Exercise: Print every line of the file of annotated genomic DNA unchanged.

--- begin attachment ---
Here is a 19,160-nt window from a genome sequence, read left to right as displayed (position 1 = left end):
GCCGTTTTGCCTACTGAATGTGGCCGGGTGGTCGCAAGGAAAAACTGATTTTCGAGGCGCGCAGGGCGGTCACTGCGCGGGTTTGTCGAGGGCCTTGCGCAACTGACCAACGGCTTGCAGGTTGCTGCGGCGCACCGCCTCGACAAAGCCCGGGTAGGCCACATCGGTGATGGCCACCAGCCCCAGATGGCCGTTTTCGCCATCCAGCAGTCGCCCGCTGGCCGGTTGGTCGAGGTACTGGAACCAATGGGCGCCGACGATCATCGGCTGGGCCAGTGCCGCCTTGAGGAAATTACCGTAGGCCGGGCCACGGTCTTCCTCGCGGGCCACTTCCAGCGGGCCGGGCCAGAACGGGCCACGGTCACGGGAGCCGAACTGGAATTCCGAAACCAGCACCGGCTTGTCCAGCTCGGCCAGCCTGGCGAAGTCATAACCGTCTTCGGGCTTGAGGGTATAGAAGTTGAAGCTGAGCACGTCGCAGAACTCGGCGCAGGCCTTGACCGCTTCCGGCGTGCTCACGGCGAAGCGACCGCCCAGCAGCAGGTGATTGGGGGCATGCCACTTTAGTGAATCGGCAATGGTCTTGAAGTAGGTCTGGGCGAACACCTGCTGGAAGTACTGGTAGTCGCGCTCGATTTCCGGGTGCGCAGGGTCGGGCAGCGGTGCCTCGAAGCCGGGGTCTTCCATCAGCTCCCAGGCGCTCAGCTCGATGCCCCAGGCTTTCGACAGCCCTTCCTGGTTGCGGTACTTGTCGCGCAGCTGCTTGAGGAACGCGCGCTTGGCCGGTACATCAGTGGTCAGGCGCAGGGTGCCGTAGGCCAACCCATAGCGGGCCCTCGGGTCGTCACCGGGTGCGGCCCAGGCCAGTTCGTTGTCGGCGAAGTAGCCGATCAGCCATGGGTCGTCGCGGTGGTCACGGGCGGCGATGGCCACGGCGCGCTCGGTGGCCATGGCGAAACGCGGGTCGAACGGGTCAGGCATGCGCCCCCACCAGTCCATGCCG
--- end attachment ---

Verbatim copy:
Here is a 19,160-nt window from a genome sequence, read left to right as displayed (position 1 = left end):
GCCGTTTTGCCTACTGAATGTGGCCGGGTGGTCGCAAGGAAAAACTGATTTTCGAGGCGCGCAGGGCGGTCACTGCGCGGGTTTGTCGAGGGCCTTGCGCAACTGACCAACGGCTTGCAGGTTGCTGCGGCGCACCGCCTCGACAAAGCCCGGGTAGGCCACATCGGTGATGGCCACCAGCCCCAGATGGCCGTTTTCGCCATCCAGCAGTCGCCCGCTGGCCGGTTGGTCGAGGTACTGGAACCAATGGGCGCCGACGATCATCGGCTGGGCCAGTGCCGCCTTGAGGAAATTACCGTAGGCCGGGCCACGGTCTTCCTCGCGGGCCACTTCCAGCGGGCCGGGCCAGAACGGGCCACGGTCACGGGAGCCGAACTGGAATTCCGAAACCAGCACCGGCTTGTCCAGCTCGGCCAGCCTGGCGAAGTCATAACCGTCTTCGGGCTTGAGGGTATAGAAGTTGAAGCTGAGCACGTCGCAGAACTCGGCGCAGGCCTTGACCGCTTCCGGCGTGCTCACGGCGAAGCGACCGCCCAGCAGCAGGTGATTGGGGGCATGCCACTTTAGTGAATCGGCAATGGTCTTGAAGTAGGTCTGGGCGAACACCTGCTGGAAGTACTGGTAGTCGCGCTCGATTTCCGGGTGCGCAGGGTCGGGCAGCGGTGCCTCGAAGCCGGGGTCTTCCATCAGCTCCCAGGCGCTCAGCTCGATGCCCCAGGCTTTCGACAGCCCTTCCTGGTTGCGGTACTTGTCGCGCAGCTGCTTGAGGAACGCGCGCTTGGCCGGTACATCAGTGGTCAGGCGCAGGGTGCCGTAGGCCAACCCATAGCGGGCCCTCGGGTCGTCACCGGGTGCGGCCCAGGCCAGTTCGTTGTCGGCGAAGTAGCCGATCAGCCATGGGTCGTCGCGGTGGTCACGGGCGGCGATGGCCACGGCGCGCTCGGTGGCCATGGCGAAACGCGGGTCGAACGGGTCAGGCATGCGCCCCCACCAGTCCATGCCG